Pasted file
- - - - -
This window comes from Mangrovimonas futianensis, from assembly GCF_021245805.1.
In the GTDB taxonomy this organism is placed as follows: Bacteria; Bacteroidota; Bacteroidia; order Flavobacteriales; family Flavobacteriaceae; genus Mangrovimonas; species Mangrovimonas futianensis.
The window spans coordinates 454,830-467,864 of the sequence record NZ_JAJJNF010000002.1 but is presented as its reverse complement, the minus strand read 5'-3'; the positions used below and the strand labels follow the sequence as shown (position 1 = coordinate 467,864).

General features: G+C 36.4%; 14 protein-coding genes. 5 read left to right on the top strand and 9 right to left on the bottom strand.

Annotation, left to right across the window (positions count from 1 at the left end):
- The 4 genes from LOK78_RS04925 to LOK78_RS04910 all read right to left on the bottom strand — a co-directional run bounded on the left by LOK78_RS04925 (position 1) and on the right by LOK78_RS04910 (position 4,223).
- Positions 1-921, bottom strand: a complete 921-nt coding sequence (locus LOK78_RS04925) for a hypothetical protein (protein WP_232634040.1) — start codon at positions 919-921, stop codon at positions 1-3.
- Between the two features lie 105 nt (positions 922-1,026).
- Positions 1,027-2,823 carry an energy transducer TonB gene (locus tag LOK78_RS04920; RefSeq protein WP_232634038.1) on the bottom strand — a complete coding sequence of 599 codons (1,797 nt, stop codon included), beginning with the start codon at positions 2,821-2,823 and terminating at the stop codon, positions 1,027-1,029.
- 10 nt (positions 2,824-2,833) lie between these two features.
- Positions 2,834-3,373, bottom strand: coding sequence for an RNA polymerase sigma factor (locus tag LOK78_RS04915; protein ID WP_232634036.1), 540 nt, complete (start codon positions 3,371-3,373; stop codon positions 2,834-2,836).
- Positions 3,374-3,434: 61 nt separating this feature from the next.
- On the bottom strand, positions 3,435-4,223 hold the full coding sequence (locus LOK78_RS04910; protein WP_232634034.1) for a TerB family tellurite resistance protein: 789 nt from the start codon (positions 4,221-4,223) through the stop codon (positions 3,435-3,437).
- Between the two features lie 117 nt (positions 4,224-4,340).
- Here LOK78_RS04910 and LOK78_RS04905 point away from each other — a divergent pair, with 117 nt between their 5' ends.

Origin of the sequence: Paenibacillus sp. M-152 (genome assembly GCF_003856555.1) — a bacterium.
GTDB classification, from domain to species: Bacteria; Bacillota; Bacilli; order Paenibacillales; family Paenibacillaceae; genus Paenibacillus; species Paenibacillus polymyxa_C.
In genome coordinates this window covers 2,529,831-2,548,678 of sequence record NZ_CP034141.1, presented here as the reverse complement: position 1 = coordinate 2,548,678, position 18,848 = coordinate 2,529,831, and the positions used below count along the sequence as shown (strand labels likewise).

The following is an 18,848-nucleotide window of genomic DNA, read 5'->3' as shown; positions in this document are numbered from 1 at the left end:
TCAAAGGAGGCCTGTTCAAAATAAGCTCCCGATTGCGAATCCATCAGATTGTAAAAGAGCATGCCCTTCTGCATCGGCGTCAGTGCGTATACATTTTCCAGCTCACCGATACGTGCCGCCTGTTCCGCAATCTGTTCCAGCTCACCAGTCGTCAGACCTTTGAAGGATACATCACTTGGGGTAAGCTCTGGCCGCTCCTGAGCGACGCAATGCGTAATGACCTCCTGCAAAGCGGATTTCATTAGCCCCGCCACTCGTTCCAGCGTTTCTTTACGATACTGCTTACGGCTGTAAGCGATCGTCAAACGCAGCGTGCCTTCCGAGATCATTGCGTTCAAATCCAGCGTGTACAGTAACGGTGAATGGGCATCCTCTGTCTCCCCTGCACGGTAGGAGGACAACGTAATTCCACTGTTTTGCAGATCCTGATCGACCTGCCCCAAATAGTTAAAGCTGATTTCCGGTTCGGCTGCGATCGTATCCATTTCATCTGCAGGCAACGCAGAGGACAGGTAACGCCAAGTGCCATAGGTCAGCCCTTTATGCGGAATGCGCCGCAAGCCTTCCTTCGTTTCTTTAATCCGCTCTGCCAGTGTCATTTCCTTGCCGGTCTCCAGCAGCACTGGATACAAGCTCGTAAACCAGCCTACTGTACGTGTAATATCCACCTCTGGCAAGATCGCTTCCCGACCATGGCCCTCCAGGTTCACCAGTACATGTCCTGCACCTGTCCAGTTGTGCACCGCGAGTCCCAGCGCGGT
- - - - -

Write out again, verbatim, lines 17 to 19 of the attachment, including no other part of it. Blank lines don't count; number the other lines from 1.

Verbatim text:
GTDB classification, from domain to species: Bacteria; Bacillota; Bacilli; order Paenibacillales; family Paenibacillaceae; genus Paenibacillus; species Paenibacillus polymyxa_C.
In genome coordinates this window covers 2,529,831-2,548,678 of sequence record NZ_CP034141.1, presented here as the reverse complement: position 1 = coordinate 2,548,678, position 18,848 = coordinate 2,529,831, and the positions used below count along the sequence as shown (strand labels likewise).

The following is an 18,848-nucleotide window of genomic DNA, read 5'->3' as shown; positions in this document are numbered from 1 at the left end: